Pulse Oximetry: An Introduction

Pulse Oximetry: An Introduction

Ashoka Reddy Komalla (Kakatiya Institute of Technology and Science, India)
DOI: 10.4018/978-1-5225-5152-2.ch007


Pulse rate, body temperature, blood pressure, and respiratory rate are four vital signs indicating health status of a patient. Oxygen saturation of arterial blood (SaO2) is regarded as fifth vital sign of health status. Pulse oximeters are used in post-operative intensive care units for monitoring pulse rate and SaO2. They make non-invasive simultaneous estimation of pulse rate and SaO2 using photoplethysmogram (PPG) signals captured at red and IR wavelengths. This chapter describes the concept of oximetry, importance of non-invasive medical measurements, principle of pulse oximetry, and the block diagram approach for the design of pulse oximeters. It also presents an exhaustive review on various methods in-vogue for SaO2 estimation, identifies the problems associated with pulse oximeters. The critical limitation is that commercial pulse oximeters are as accurate as their calibration curves. Finally, it presents state-of-the-art research aimed at performance enhancement of pulse oximeters and directions for future work.
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Blood and Its Composition

About 55% of arterial blood is composed of a liquid called the plasma, 43% of the blood is made of red blood cells (RBCs, also known as erythrocytes), 1.5% white blood cells (leukocytes), and 0.5% platelets (thrombocytes). 90% of plasma is made of water with some proteins and other chemicals dissolved in it. On the other hand RBCs are mainly made of hemoglobin molecules. Hemoglobin is responsible for the transport of oxygen to various other cells of the body (Ganong, 1993). Typically each mm3 of blood contains nearly six million RBCs and each RBC is made of about 280 million hemoglobin molecules. The hemoglobin concentration in blood is between 134 and 173 g/l (Kasper, 2005).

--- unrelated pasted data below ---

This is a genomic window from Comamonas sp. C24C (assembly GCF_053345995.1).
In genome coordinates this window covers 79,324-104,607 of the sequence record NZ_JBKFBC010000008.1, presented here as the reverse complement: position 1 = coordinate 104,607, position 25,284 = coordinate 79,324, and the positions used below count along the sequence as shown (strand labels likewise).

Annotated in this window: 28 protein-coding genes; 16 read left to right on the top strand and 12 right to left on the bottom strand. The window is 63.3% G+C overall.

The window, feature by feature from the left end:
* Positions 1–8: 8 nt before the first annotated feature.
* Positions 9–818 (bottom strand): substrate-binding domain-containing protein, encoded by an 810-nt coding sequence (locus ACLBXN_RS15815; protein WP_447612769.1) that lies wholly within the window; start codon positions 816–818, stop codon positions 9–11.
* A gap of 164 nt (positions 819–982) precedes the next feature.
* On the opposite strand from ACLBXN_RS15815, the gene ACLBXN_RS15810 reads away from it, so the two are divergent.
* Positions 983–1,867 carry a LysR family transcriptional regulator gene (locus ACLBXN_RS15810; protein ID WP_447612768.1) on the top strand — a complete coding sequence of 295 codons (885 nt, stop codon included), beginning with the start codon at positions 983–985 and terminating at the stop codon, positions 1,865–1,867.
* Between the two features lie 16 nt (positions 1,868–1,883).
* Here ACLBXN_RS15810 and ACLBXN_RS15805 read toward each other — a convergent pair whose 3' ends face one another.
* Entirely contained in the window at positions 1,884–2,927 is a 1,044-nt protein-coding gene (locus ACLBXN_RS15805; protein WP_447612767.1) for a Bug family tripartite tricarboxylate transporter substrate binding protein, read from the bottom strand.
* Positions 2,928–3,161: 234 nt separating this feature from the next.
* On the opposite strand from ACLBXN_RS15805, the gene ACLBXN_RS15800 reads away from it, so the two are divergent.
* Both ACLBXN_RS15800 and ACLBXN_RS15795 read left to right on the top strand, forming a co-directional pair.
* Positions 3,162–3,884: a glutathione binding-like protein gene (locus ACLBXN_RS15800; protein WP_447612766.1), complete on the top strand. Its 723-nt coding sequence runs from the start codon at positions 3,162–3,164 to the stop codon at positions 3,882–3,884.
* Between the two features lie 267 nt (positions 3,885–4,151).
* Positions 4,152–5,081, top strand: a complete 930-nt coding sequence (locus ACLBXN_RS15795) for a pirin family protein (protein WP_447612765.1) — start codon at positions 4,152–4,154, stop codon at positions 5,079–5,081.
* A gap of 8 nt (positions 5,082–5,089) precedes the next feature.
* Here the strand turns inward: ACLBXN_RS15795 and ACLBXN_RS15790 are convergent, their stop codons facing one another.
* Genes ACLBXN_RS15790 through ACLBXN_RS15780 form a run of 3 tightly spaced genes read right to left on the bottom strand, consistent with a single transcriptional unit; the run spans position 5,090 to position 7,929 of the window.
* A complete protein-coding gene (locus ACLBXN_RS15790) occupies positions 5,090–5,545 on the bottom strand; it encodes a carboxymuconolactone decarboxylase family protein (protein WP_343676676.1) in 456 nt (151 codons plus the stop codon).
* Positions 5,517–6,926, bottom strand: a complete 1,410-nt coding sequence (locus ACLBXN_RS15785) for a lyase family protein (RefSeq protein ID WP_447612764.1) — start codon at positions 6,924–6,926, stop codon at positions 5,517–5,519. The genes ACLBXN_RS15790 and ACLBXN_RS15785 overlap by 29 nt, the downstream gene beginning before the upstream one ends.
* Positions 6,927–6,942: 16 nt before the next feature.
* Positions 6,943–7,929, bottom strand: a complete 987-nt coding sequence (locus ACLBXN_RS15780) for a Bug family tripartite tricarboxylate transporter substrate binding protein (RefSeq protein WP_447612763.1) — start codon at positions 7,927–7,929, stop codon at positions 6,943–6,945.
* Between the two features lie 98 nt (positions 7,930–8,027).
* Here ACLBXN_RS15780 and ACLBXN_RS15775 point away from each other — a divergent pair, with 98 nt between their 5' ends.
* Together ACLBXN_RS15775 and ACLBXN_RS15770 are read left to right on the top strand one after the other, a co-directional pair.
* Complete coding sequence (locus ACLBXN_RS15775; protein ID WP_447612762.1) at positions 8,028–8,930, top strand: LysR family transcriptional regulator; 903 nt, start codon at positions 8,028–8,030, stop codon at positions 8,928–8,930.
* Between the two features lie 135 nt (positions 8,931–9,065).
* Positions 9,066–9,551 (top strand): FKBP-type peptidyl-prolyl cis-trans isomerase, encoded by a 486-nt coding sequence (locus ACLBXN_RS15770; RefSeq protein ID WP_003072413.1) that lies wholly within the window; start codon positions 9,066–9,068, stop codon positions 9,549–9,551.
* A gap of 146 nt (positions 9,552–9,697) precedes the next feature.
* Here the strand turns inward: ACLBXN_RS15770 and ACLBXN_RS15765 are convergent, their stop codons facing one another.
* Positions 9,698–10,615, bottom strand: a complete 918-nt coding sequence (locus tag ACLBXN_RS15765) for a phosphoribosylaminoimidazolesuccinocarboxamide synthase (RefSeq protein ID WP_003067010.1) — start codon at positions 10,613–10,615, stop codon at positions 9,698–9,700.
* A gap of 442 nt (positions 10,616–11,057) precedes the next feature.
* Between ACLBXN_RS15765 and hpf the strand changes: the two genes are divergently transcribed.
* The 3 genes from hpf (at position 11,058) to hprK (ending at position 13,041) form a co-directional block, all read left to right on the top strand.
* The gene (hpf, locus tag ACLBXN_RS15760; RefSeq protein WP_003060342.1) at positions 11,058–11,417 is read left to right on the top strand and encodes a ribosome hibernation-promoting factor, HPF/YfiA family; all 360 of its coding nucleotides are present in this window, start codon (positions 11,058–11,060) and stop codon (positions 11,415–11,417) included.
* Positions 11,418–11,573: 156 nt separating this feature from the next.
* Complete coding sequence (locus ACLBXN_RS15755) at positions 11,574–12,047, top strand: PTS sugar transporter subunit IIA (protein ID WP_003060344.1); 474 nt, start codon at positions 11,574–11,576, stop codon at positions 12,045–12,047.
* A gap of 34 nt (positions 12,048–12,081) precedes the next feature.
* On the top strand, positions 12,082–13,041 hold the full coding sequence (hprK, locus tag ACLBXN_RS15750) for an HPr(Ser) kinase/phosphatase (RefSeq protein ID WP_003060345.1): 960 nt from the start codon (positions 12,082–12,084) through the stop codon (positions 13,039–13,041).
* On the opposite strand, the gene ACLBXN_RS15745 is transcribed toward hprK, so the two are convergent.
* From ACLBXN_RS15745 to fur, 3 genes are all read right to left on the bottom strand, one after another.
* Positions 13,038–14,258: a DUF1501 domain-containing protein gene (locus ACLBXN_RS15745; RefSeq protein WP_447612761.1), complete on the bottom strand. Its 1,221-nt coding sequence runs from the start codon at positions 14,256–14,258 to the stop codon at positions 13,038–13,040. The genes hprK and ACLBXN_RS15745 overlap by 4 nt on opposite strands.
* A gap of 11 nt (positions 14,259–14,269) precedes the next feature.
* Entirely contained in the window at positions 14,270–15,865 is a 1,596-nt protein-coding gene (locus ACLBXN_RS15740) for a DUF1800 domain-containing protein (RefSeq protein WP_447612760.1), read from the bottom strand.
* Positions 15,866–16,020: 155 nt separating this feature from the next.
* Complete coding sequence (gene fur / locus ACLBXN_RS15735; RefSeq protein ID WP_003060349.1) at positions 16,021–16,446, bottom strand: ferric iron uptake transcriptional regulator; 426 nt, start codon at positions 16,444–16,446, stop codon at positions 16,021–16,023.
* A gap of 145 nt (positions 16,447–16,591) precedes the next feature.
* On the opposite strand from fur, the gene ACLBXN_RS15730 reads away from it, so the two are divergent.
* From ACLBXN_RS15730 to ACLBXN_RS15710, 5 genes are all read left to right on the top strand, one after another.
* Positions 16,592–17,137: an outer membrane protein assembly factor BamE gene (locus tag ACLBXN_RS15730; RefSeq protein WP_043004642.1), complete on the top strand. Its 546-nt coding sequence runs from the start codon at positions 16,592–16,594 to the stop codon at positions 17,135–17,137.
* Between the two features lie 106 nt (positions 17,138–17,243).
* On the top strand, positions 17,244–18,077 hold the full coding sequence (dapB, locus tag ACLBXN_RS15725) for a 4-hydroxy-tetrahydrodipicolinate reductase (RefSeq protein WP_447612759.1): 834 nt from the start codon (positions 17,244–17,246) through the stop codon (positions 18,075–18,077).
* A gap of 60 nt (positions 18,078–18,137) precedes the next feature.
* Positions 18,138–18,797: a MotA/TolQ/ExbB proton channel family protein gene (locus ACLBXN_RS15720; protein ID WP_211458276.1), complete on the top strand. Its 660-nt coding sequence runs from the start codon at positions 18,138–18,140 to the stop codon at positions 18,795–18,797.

Systemic and Pulmonary Circulation

Blood is circulated throughout the body by the systemic and pulmonary circulation system (Li, 2004). The flow of arterial blood, the replenishment of oxygen and exhaling of carbondioxide are controlled by the cardio-pulmonary system, comprising the heart, lungs and the blood vessels (arteries, veins and capillaries). Arteries (except the pulmonary artery, which carries oxygen depleted blood to the lungs for replenishment of oxygen) carry oxygenated blood from the heart to all parts of the body. Arteries terminate into capillaries and the blood in the capillaries provides oxygen and nutrients to the cells and picks up the waste including carbondioxide from the cells. The capillaries terminate to small veins and the small veins lead to bigger veins. Thus oxygen depleted blood containing additional waste is brought back to the right atrium of the heart through these veins. This blood then passes to right ventricle and gets pushed through the pulmonary artery to the lungs. In the lung capillaries, the exhale of carbondioxide and infusing of oxygen takes place and the oxygen-rich blood from the lungs returns back through the pulmonary veins to the heart, thus completing one cycle.

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